Manohar Pershad, J.
1. The C. M. A. 110/3/55 and the cross appeal arise out of a petition filed by the appellant as creditor No. 15 for recovery of Rs. 1,405-6-0 due from the Official Receiver in respect of rent for his malgi claiming priority over other creditors. The application of the creditor No. 15 was partly allowed by the court below and partly rejected. It is against the rejection of his claim for the rents of the period prior to the date of adjudication that the creditor No. 15 has now come up in appeal. The Official Receiver has filed cross-appeal challenging the order of the court below holding that the creditor No. 15 will get priority over other creditors in respect of rents that accrued after the date of adjudication.
2. The sole point that falls for determination in this appeal is whether the appellant is entitled to priority over other creditors. In order to appreciate this point it is necessary at this stage to consider the facts of the case. One Nathalal was occupying the malgi of creditor No. 15 as his tenant on a monthly rent of Rs. 50. He submitted an insolvency petition in the month of January, 1953, and an interim Receiver was appointed, who took possession of the said malgi and sealed it by the order of the court. Nathalal was adjudged an insolvent on 6-4-54 and on the representation of the appellant, who was the creditor No. 15 in the lower court, the possession of the malgi was restored to him in October, 1954.
On 12-5-1955 he filed an application stating that a sum of Rs. 1,405-6-0 was due from the Official Receiver in respect of rent for his malgi for the period it remained under Court's supervision and claiming priority for the said amount over other creditors of the insolvent. This application was dismissed by the District Judge on 10-6-1955 on the objection of the Official Receiver, On 11-6-1955 Creditor No. 15, that is, the appellant herein, filed a petition for setting aside the ex parte order dated 10-6-1955. In this petition he also stated that the was entitled to priority over other creditors. This petition was resisted by the Official Receiver.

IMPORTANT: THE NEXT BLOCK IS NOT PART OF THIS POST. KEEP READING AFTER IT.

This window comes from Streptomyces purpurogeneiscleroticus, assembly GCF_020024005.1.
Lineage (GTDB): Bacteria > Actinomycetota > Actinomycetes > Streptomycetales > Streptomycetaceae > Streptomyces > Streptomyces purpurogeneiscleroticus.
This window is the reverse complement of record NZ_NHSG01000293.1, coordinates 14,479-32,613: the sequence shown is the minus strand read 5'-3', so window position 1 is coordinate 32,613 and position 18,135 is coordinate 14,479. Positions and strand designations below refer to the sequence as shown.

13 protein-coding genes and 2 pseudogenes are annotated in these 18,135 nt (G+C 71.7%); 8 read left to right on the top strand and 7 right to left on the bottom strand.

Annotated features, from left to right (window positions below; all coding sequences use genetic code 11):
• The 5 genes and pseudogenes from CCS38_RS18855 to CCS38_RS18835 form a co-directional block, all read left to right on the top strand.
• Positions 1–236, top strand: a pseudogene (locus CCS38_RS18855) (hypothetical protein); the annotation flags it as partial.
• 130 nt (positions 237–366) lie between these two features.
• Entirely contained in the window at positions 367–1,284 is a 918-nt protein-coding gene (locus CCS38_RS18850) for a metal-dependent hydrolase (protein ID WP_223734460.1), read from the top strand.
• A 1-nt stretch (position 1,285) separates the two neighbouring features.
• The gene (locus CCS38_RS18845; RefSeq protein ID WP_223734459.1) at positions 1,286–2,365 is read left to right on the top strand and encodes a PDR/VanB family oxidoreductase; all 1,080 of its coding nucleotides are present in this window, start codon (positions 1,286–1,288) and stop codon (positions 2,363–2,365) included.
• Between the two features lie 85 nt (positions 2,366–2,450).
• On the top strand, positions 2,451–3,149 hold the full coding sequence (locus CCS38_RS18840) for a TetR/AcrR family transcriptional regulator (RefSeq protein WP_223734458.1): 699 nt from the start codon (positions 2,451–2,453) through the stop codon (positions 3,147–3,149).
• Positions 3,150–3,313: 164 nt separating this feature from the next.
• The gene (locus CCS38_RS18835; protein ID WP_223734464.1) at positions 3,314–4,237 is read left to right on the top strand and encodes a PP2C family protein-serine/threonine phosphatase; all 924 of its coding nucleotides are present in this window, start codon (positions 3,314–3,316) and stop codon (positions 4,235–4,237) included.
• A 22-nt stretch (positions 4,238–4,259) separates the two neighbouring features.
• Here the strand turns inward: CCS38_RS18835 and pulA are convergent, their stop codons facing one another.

The learned District Judge after hearing the arguments of the parties held that the petition for setting aside the previous order was maintainable. Adverting to the claim for preference the learned District Judge held that the appellant was entitled to preference over other creditors in respect of rents that accrued after the date of adjudication. As regards the rents for the period prior to the date of adjudication he found that the appellant was entitled to rateable distribution and not to any priority. Hence this appeal and the cross-appeal.
3. Sri Deshmukh, the learned counsel for the appellant, contends that the appellant is entitled to priority under Section 61(3) of the Provincial Insolvency Act. Section 61(3) reads: